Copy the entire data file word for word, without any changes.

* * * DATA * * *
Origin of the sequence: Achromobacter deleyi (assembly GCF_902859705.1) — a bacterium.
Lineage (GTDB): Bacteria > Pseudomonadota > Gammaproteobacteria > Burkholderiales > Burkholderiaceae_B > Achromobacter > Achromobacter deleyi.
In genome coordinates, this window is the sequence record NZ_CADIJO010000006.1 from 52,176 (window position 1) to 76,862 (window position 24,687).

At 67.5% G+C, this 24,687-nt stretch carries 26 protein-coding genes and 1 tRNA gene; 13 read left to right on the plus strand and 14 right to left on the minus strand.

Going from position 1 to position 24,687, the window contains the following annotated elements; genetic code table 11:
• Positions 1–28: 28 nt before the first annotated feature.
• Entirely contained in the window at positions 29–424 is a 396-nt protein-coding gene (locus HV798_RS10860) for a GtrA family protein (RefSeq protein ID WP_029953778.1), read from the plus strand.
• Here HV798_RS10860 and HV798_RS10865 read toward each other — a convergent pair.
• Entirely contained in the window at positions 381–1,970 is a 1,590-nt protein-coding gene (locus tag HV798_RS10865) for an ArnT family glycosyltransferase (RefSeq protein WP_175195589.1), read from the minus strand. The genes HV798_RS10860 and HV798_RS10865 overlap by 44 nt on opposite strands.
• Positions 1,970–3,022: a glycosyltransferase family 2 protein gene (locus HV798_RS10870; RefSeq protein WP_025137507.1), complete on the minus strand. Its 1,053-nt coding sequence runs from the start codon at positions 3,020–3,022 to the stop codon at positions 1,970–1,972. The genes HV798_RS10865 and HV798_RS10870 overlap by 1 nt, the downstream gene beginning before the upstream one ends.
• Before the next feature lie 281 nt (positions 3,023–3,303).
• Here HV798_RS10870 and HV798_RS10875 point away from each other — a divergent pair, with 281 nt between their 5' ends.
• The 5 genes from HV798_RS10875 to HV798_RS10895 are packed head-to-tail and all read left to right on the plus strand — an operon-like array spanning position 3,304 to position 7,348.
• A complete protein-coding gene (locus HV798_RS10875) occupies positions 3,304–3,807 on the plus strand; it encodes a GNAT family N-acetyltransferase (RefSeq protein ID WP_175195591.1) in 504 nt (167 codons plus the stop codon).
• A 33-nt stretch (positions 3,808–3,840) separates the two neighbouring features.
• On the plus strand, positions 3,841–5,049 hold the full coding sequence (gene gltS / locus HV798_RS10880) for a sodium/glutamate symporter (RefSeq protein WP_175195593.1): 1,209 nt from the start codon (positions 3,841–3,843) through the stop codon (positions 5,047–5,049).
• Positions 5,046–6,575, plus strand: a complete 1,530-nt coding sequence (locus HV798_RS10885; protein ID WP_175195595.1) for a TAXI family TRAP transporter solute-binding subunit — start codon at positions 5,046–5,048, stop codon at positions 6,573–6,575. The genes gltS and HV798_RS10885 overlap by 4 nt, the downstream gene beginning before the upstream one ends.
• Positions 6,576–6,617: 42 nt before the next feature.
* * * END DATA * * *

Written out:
Origin of the sequence: Achromobacter deleyi (assembly GCF_902859705.1) — a bacterium.
Lineage (GTDB): Bacteria > Pseudomonadota > Gammaproteobacteria > Burkholderiales > Burkholderiaceae_B > Achromobacter > Achromobacter deleyi.
In genome coordinates, this window is the sequence record NZ_CADIJO010000006.1 from 52,176 (window position 1) to 76,862 (window position 24,687).

At 67.5% G+C, this 24,687-nt stretch carries 26 protein-coding genes and 1 tRNA gene; 13 read left to right on the plus strand and 14 right to left on the minus strand.

Going from position 1 to position 24,687, the window contains the following annotated elements; genetic code table 11:
• Positions 1–28: 28 nt before the first annotated feature.
• Entirely contained in the window at positions 29–424 is a 396-nt protein-coding gene (locus HV798_RS10860) for a GtrA family protein (RefSeq protein ID WP_029953778.1), read from the plus strand.
• Here HV798_RS10860 and HV798_RS10865 read toward each other — a convergent pair.
• Entirely contained in the window at positions 381–1,970 is a 1,590-nt protein-coding gene (locus tag HV798_RS10865) for an ArnT family glycosyltransferase (RefSeq protein WP_175195589.1), read from the minus strand. The genes HV798_RS10860 and HV798_RS10865 overlap by 44 nt on opposite strands.
• Positions 1,970–3,022: a glycosyltransferase family 2 protein gene (locus HV798_RS10870; RefSeq protein WP_025137507.1), complete on the minus strand. Its 1,053-nt coding sequence runs from the start codon at positions 3,020–3,022 to the stop codon at positions 1,970–1,972. The genes HV798_RS10865 and HV798_RS10870 overlap by 1 nt, the downstream gene beginning before the upstream one ends.
• Before the next feature lie 281 nt (positions 3,023–3,303).
• Here HV798_RS10870 and HV798_RS10875 point away from each other — a divergent pair, with 281 nt between their 5' ends.
• The 5 genes from HV798_RS10875 to HV798_RS10895 are packed head-to-tail and all read left to right on the plus strand — an operon-like array spanning position 3,304 to position 7,348.
• A complete protein-coding gene (locus HV798_RS10875) occupies positions 3,304–3,807 on the plus strand; it encodes a GNAT family N-acetyltransferase (RefSeq protein ID WP_175195591.1) in 504 nt (167 codons plus the stop codon).
• A 33-nt stretch (positions 3,808–3,840) separates the two neighbouring features.
• On the plus strand, positions 3,841–5,049 hold the full coding sequence (gene gltS / locus HV798_RS10880) for a sodium/glutamate symporter (RefSeq protein WP_175195593.1): 1,209 nt from the start codon (positions 3,841–3,843) through the stop codon (positions 5,047–5,049).
• Positions 5,046–6,575, plus strand: a complete 1,530-nt coding sequence (locus HV798_RS10885; protein ID WP_175195595.1) for a TAXI family TRAP transporter solute-binding subunit — start codon at positions 5,046–5,048, stop codon at positions 6,573–6,575. The genes gltS and HV798_RS10885 overlap by 4 nt, the downstream gene beginning before the upstream one ends.
• Positions 6,576–6,617: 42 nt before the next feature.